SOAP based Web Services are now very common in the enterprise architecture, and quite often, applications that consume or publish services would need to send binary content such as images, PDF or Word documents (or anything you have in mind...). The SOAP and XML provide different way to achieve this. So what are the challenges around binary data exchange using SOAP based Web Services:
The main goal of Web Services is interoperability; so when you are offering a service, you need to be careful about the technical choice you are making. SOAP has been one great success in term of interoperability. I am aware that REST is also a very good fit for that but since I talk about SOAP and later WS-* standards, I do not want to talk about REST more in this post, the only thing that you can put in your mind is before choosing to implement SOAP based Web Services, ask the following question to yourself: "do I really need SOAP services or REST would be enough?"... That said let's continue on SOAP and binary content exchange. When talking about binary content, the interoperability comes with some trade off around for example performance/message sized or impact on developer. This will be discussed later, but always keep in mind that interoperability is the key point of Web Services. If this is not the case on your project, that means you probably do not need to use SOAP that has an important overhead in general.
Performance and Scalability is also quite important when you are building a service based application. Especially that often you cannot predict exactly how much a service will be used. We have to keep in mind that often services are build to be reusable, it is one of the basic best practices of development, so if the service is really "reused" it is important to keep it running with acceptable performances. This is why when talking about binary content, with SOAP it is important to talk about the impact of it on the size of the message and the processing cost.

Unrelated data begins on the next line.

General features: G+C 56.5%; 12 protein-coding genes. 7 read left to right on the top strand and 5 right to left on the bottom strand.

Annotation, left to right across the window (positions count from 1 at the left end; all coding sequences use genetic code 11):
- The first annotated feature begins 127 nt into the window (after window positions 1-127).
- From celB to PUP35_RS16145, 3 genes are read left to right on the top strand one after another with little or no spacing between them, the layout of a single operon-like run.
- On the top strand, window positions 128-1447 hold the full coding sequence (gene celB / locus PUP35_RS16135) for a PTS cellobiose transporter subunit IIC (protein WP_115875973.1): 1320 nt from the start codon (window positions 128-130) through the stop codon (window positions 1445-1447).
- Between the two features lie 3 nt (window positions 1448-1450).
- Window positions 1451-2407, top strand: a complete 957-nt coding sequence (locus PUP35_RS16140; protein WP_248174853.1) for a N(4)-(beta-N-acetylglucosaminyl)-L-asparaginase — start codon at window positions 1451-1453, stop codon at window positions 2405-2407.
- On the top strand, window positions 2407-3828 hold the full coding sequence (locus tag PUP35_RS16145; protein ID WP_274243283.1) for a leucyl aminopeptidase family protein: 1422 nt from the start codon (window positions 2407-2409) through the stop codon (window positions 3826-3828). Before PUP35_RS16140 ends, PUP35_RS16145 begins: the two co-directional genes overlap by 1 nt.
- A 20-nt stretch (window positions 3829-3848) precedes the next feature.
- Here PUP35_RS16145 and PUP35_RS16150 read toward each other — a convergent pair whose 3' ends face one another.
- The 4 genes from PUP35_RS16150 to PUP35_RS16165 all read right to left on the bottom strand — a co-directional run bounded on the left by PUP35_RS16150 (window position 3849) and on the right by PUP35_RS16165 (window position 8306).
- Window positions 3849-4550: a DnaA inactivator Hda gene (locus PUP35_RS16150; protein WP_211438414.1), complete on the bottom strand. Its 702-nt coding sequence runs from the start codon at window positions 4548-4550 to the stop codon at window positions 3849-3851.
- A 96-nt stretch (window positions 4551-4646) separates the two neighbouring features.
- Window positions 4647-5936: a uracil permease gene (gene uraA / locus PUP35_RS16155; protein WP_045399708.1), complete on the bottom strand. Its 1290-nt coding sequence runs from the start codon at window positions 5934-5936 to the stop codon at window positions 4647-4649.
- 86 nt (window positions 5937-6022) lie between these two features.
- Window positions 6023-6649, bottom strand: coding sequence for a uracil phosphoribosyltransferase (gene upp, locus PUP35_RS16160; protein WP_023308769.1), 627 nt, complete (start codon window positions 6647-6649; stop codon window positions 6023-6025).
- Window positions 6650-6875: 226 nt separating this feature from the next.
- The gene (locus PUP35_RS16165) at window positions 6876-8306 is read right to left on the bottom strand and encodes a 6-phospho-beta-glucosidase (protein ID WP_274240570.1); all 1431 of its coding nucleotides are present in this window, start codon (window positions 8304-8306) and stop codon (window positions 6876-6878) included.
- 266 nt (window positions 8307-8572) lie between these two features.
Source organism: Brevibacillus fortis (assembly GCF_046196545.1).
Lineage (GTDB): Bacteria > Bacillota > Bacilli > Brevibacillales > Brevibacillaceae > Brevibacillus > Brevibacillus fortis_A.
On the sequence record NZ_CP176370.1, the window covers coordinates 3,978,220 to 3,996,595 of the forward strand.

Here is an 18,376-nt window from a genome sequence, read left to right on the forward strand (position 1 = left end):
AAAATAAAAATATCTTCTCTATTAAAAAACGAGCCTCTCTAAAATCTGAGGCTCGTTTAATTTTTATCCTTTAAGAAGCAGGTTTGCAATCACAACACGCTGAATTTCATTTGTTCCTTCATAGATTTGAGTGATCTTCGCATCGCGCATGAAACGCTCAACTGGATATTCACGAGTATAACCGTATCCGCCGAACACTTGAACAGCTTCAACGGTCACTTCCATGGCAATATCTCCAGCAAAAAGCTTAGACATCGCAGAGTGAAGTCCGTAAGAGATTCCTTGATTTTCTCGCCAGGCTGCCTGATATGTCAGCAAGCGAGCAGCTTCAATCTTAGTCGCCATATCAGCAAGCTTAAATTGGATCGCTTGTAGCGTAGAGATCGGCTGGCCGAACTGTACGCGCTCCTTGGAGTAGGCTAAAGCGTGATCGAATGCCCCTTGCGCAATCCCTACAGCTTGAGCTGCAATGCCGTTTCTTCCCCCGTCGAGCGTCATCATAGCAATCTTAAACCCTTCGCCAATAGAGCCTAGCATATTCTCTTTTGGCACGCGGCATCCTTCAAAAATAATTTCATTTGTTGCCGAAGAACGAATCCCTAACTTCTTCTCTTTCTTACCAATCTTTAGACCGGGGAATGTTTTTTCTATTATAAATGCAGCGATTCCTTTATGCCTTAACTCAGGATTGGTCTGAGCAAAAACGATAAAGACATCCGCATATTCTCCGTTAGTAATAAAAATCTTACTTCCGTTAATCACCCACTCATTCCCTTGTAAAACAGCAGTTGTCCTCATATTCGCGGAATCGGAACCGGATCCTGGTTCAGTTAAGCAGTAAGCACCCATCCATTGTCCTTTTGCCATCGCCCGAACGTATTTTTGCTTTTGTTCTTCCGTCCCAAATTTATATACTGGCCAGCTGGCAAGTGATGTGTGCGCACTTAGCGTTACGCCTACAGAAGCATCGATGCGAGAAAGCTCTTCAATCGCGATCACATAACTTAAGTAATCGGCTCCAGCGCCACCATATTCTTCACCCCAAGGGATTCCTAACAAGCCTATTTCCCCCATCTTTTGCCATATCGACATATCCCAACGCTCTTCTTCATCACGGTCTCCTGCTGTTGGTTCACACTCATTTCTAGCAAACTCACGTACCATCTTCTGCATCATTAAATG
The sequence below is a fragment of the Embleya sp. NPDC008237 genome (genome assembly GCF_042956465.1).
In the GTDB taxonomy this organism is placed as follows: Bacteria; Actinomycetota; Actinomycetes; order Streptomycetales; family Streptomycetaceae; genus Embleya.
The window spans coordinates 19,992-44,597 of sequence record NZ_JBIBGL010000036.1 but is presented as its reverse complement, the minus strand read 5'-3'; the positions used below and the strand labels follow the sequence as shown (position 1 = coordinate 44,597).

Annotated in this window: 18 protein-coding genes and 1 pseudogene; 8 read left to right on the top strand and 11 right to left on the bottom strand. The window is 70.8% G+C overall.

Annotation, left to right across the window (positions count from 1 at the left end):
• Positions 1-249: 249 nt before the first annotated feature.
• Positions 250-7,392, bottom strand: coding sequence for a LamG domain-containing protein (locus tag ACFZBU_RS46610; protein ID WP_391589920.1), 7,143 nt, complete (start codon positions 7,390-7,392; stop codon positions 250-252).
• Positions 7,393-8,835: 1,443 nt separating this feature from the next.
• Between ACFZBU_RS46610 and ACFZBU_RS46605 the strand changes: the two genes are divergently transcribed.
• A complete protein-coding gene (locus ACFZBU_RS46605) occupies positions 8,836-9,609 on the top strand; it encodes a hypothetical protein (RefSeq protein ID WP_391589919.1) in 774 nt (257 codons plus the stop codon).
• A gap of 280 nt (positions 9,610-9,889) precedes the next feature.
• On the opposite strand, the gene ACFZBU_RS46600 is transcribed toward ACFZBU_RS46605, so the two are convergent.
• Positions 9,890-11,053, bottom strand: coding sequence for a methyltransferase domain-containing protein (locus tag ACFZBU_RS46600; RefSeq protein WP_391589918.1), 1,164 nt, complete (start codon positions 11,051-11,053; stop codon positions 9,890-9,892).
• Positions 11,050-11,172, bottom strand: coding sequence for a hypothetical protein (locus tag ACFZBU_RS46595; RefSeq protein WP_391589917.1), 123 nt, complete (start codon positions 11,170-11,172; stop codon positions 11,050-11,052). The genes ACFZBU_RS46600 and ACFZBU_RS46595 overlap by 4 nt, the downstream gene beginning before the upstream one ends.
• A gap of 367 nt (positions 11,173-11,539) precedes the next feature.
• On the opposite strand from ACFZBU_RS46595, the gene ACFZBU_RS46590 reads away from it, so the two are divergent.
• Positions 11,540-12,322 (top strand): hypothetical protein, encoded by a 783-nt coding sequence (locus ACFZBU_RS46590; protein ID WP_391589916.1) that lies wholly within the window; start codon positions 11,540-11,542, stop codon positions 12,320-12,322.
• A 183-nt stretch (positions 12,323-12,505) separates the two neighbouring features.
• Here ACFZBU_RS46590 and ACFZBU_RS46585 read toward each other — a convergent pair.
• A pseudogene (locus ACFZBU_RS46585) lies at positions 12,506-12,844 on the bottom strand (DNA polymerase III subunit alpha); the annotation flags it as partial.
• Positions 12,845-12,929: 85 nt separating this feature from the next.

When using SOAP Composability is also quite important. In the context of binary content exchange with XML/SOAP it is important to support composability of the WS-* standard, and this in a performant manner. An example would be that a services that is sing WS-Security to sign part of the messages should be able to sign the PDF document using the same standard.
Impact on development: it is interesting also when choosing the way binary content should be exchanged with SOAP, to see how much impact it has on the development itself. Does a developer must import specific API to be sure that the binary content is properly sent/consumed by the server or client. Note: I will talk about Java here, and particularly about JAX-WS/JAX-RPC since it is the stacks that I know the much, but the remarks would be the same on all technologies.Let's now dive into the different options that are offered to a developer/architect to exchange document using SOAP:
XML Base64 encoding
SOAP With Attachment (SwA) using MIME (Multipurpose Internet Mail Extensions)
SOAP With Attachment using DIME (Direct Internet Message Encapsulation)
Message Transmission Optimization Mechanism (MTOM)
First of all, I will not talk in detail about the 3rd point around SOAP with Attachment with DIME, for a simple reason: this approach has been pushed by Microsoft around 2003/2004 and it is now deprecated in favor of MTOM.
Base64 is part of the core XML capabilities, and when using it to exchange binary content in a SOAP message it has some very good advantages:
- Since it is part of XML itself, it has a great interoperability, I can say that all stacks will be able to consume or send messaged that contains Base64 data.
- For the same reason it does not have any impact on development, most of the Java stacks will automatically use base64 encoding when byte paramters will be present.
- Always because of the fact that is it 100% XML based, the composability with other XML/WS-* standard is very good.
- So far everything looks great for this approach, but the trade off is the following: Base64 encoding is not efficient, since "lot of" CPU will be used to encode and decode the binary content. In addition the size of the encoded data would be around 30% bigger than the binary content itself. (It can still be used for small dataset)
The SOAP with Attachment specification is the first effort of the Web Services industry to solve the problem of binary content with SOAP. The idea is to In addition to the W3C Note, the WS-Interoperability organization, has extend this recommendation to create a basic attachment profile to enforce the interoperability of it, using the SOAP with Attachment Reference (swaRef).